Delisa Turner is breaking down barriers for FSS families every day.
From helping new foster parents sign up for WIC benefits to providing daycare referrals to preserving foster child placements, Turner has them covered.
“I empower these first-time foster families to learn to do things on their own the second time around,” she said. “I give them the tools and resources they need throughout the community.”
Turner has held the position of Family Resource Advocate with FSS for just over a year, but she’s no stranger to this type of work. The 20-year Jacksonville resident began as a kindergarten teacher before moving into the non-profit realm.
She ran educational and after-school programs for the Bridge of Northeast Florida before managing the Head Start/Early Head Start program in Baker County through Episcopal Children’s Services. She initially joined FSS as an Independent Living Services Specialist and still mentors three of the young adults she met through her work in that position.
Then last year, FSS created the role of Family Resource Advocate in an effort to better equip and prepare first-time foster parents with the tools they need to preserve their placements.
“The position really interested me because I like working with foster families and I have so much experience connecting families with resources and working with children, so I applied and got the job.”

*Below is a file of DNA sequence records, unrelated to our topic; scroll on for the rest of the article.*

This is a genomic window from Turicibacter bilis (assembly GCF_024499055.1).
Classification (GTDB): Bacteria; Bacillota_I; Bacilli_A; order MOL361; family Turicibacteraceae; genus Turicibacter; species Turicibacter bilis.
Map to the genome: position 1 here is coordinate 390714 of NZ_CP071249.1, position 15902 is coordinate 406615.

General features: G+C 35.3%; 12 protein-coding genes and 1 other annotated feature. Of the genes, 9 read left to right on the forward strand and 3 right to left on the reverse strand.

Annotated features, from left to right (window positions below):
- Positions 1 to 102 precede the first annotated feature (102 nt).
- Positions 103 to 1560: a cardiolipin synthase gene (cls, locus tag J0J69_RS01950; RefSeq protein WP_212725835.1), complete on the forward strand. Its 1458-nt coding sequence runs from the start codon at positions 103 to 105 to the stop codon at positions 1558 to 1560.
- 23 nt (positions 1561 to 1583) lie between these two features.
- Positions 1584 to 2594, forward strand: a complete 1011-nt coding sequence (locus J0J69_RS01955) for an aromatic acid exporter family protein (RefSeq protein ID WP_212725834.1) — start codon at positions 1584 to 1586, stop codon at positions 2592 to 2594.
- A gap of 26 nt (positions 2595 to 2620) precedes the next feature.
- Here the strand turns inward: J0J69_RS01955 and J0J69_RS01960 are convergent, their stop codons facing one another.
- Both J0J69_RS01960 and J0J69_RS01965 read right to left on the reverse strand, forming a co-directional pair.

A year later, she just hit 100 cases and has found great success in strengthening and supporting families who are new to the foster care journey.
As soon as the FSS Placement Department assigns a child to a first-time foster family, Turner gets a referral to begin supports and services.
“Even though they learn how to sign up for WIC, Early Learning Coalition and other support systems when they go through [foster parent] training,” she explained, “it can be a little overwhelming once they actually have a child placed with them.”
That’s where Turner comes in. In the past year, the majority of her cases have asked for assistance completing a Foster Closet referral, getting linked to community resources for additional formula, diapers and clothing, child behavior resources, WIC registration and after-school/tutoring services and enrichment, to name a few.
But her work doesn’t stop there. Turner primarily serves first-time foster placements but also gets referrals for behavioral issues. She goes to the home, meets with the family, identifies the issues and designs a plan to ensure placement stability and to support the foster parent.
“I also create a behavior contract with the youth and follow up with the foster parent and child weekly to monitor their behavior. I do what I can to support the home and to preserve the placements.”
Most recently, Turner started working with Meg*, a 16-year-old girl in foster care. Meg is a human trafficking victim adjusting back to the life of a normal high schooler, and she’s been having trouble expressing herself when she gets angry or frustrated.
So she stepped in to help. Meg now has a behavior contract, and Turner is getting to know her better to help determine what resources she needs to deal with her emotions better. Meg likes yoga, so Turner helped her apply for a YMCA scholarship so she can take yoga classes for free whenever she’s stressed or overwhelmed and not sure how to deal with it.
The kids tug on her heartstrings, she says, which is why she mentors so many. And she has ideas for ways the position can expand its reach and serve even more families in the future.
“So that’s my job,” said Turner with a smile, “and I love it!”
*Name has been changed to protect the identity of the young woman